K was an active 14-year-old boy, keen on skateboarding and football. When he came home after a day’s skateboarding complaining of intense pain in his groin and abdomen, his father was alarmed and took him directly to his local A&E department. Four years earlier, K had developed testicular torsion resulting in the loss of his left testis; his father was understandably fearful that now K’s remaining testicle was also at risk.
When they saw Dr J, a junior doctor in the A&E department, K’s father recounted K’s previous history of testicular torsion and impressed on Dr J his concern that K’s remaining testicle might be at risk. Dr J reassured him on that score, telling him that when the surgeon removed K’s testicle he would have fixed the other in place, so there was no possibility that K’s current condition could be attributed to testicular torsion.
Dr J examined K, finding an oedematous scrotum tender to the touch. He elicited a history from K of scrotal and abdominal pain starting suddenly shortly after he had taken an awkward fall from his skateboard. He felt slightly nauseous, but had no other symptoms, apart from the residual effects of a recent upper respiratory-tract infection; in answer to Dr J’s question, he reported that he had no difficulty in passing urine.
Dr J considered epididymo-orchitis secondary to a viral infection as the most likely diagnosis, prescribing a course of antibiotics and some ibuprofen for the pain. He discharged K home without conducting any investigations, advising K to see his GP if the pain and swelling did not subside in a few days.
Three days after this, K returned to A&E with a hard, discoloured scrotum. His right testis was gangrenous and had to be removed. K brought negligence claims against Dr J and the surgeon, Mr L, who had performed the first orchidectomy and neglected to fix his remaining testicle in place.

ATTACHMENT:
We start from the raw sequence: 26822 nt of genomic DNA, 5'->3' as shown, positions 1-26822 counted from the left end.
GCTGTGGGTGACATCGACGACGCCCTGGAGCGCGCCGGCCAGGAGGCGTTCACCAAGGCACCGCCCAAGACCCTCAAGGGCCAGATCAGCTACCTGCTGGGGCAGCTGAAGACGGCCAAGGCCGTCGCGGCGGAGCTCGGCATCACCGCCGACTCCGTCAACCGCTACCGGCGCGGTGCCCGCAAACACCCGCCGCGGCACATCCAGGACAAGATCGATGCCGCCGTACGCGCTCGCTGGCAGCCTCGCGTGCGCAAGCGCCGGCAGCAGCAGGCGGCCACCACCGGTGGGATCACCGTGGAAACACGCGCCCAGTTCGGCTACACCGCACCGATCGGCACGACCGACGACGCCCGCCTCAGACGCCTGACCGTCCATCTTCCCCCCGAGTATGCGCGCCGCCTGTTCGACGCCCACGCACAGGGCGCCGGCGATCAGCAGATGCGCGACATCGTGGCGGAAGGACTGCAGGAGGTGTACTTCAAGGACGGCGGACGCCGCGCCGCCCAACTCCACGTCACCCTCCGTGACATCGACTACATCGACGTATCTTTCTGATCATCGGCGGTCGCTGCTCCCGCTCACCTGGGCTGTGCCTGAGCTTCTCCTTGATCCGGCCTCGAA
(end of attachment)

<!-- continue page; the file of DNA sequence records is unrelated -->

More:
We consulted an expert in emergency medicine and a general surgeon. Both were extremely critical of Dr J, who, on the basis of an assumption, had ignored both local protocols and generally accepted principles of best practice, namely, that when an adolescent boy presents with testicular pain, it should be treated as torsion until proved otherwise. One expert was particularly critical about Dr J’s failure even to carry out a urinalysis; moreover, he did not consider that the picture presented supported a diagnosis of epididymo-orchitis.
On looking through K’s earlier medical records, the expert in surgery was at a loss to explain to his own satisfaction why Mr L had failed to fix K’s remaining testicle during surgery. As Mr L was now living overseas and had no recollection of the case, it could only be concluded that it was due to an uncustomary lapse in his normal practice.
As it was clear that K’s infertility could have been avoided, had it not been for below-standard care from both Dr J and Mr L, the case was settled for a substantial sum.
- Torsion of the testis is a surgical emergency; the testicle will infarct if detorsion is not effected within a few hours of the onset of pain.
- A high proportion of missed torsion cases referred to MPS as negligence claims have been erroneously diagnosed as epididymitis.
- If the consequences for the patient would be profound if you are wrong, dismissing a diagnosis without confirmatory investigation results is an extremely risky undertaking.
- It is axiomatic that if a boy or a young man present with a history of sudden testicular pain, it should be treated as testicular torsion until proved otherwise.
A table to assist in the differential diagnosis of testicular torsion, epidydimo-orchitis and testicular cancer can be found in Anthony, S, Scrotal Confusion: Focus on Diagnosis, Casebook 19: 5–11 (2002).